Johanna Porr is the Orange County Historian in New York State. New York is the only state in the United States with a Local Historians Law (Arts and Cultural Affairs Law, Section 57.07) which was established in 1919 to ensure that every local government appoint an official historian to care for their historical archives and resources and act as keynote for important community commemorations. The duties of County Historians are wide and varied but include things like researching public inquires, writing and publishing local histories, speaking at important events, educating the public through programs and partnerships, and supporting historic preservation causes in the region. I serve at the pleasure of an elected County Executive and report to an elected County Legislature. Her work therefore supports the initiatives of the County government, and she is often asked to provide historical context that may be relevant to contemporary policies and decision making.
Her website johannayaun.com explains more about her resume and projects.
1. How did you get hooked on history?
1. How did you get hooked on history?
1. I started on the path of public history when I was given the opportunity to work as a summer tour guide at Washington’s Headquarters State Historic Site in my home city of Newburgh, NY. I was a teenager and had no experience at all but the staff believed in me. They put a stack of Revolutionary War history books and site tour templates on the table and told me to study for two weeks then see if I’m comfortable giving tours. General George Washington and the events of the American Revolution quickly became my passion and I stayed on for seven years while working my way through college. I majored in Anthropology and Archaeology and got my history training and exposure through that tour guide job. Working in a learning environment opened my eyes to intellectual professions and provided me at a young age with several mentors who have helped me to succeed as I’ve taken on more responsibility through the years. My path wasn’t a straight line, I attended study abroad programs in Europe including receiving a degree from Franklin University in Lugano, Switzerland and went to Williamsburg, VA for a summer to study at the Jamestown Rediscovery field school, I was then employed for two years as the director of the Historical Society of Newburgh Bay and the Highlands before my appointment to the current position in 2014. Recently through my capacity as Orange County Historian, I’ve taken on the role of Chair of the Orange County Semiquincentennial Commission and find myself immersed once again in thinking about how to translate academic scholarship about the American Revolution into practical local programming. Renewing the friendships and professional circles that I had developed through my work at Washington’s HQ as I plan for this 250-year commemoration, has shed light on just how special and meaningful those years at Washington’s Headquarters were to my professional foundation.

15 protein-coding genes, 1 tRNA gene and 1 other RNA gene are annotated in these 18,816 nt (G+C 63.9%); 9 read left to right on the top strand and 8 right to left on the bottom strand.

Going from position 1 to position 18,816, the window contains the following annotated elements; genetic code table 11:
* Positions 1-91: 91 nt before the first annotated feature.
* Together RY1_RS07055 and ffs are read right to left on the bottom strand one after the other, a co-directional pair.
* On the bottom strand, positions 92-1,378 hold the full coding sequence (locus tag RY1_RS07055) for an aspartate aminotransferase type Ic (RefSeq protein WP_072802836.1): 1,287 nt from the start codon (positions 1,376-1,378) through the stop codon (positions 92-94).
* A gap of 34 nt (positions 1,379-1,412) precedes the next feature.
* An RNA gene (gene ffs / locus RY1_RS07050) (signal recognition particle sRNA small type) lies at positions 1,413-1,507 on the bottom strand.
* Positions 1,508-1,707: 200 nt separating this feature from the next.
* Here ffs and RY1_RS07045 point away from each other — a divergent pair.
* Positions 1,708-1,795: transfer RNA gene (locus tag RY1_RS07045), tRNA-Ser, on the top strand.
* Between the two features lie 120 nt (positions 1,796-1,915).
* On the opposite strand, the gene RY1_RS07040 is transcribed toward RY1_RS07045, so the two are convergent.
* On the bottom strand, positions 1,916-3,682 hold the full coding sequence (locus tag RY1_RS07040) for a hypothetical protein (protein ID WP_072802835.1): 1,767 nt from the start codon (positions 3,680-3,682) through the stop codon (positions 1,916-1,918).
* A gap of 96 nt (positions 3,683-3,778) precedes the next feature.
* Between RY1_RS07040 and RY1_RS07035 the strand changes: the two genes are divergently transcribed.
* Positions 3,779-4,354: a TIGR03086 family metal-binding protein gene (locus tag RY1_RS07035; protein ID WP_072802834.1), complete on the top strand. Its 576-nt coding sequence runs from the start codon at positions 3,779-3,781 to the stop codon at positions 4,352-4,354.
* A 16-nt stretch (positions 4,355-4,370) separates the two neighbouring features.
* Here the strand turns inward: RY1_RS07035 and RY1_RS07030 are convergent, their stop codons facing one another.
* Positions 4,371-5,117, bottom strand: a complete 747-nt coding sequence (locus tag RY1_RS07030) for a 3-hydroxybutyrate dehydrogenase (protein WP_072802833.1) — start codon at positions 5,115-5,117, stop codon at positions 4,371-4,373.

2. What role does history play or has it played in your personal life?
My home city of Newburgh, NY is a place that has struggled for more than 60 years. It was afflicted by the ills of suburbanization, car culture, redlining and by a devastating Urban Renewal free-for-all that destroyed over 1,300 addresses and left behind a collective trauma from the displacements and loss. The crime and poverty that I witnessed as a child and lack of opportunity for young people inspires me every day to forge a path for others to rise from the disadvantages into worthwhile careers. The City of Newburgh is a Hudson River city full of untapped potential for public history, historic preservation, historic trades and heritage tourism jobs. Not only do we have General George Washington’s longest wartime headquarters (established as the first publicly owned historic site in the Nation in 1850) but we also have New York State’s largest contiguous historic district which is full of authentic architecture built by (Newburgh native) A.J. Downing, Calvert Vaux, Frederick Clarke Withers, A.J. Davis, etc. Public history gives me hope that by embracing our past, my struggling city can once again create a thriving downtown that employs and inspires our diverse and impoverished youth.
3. What role does history play in your professional life?
My career in public history has presented me with opportunities that I wouldn’t have had otherwise. What I find the most joy in is being able to be the bridge between worlds. I have helped neighborhood families to fly kites for the first time at the annual Kites Over the Hudson celebration at Washington’s Headquarters, but I’ve also shared a luxurious Manhattan meal with a bestselling author as he picked my brain for ideas. I’ve worked 3 part time jobs at once while trying to cover tuition and still have enough to buy groceries, but I’ve also been invited to serve on grant panels and decide where big money gets allocated. I’ve shared my archaeological findings with giggling Kindergarteners, but I’ve also driven 800 miles with artifacts in my backseat to present to a group of discerning academic scholars. Seeing how people live and work in a wide range of scenarios has empowered me to feel comfortable asking for help and making connections between unlikely groups. My professional career in historic preservation has tapped my versatility and creativity and after almost twenty years in this line of work, I feel confident that I can take on any challenge.
4. Why is the study of history important?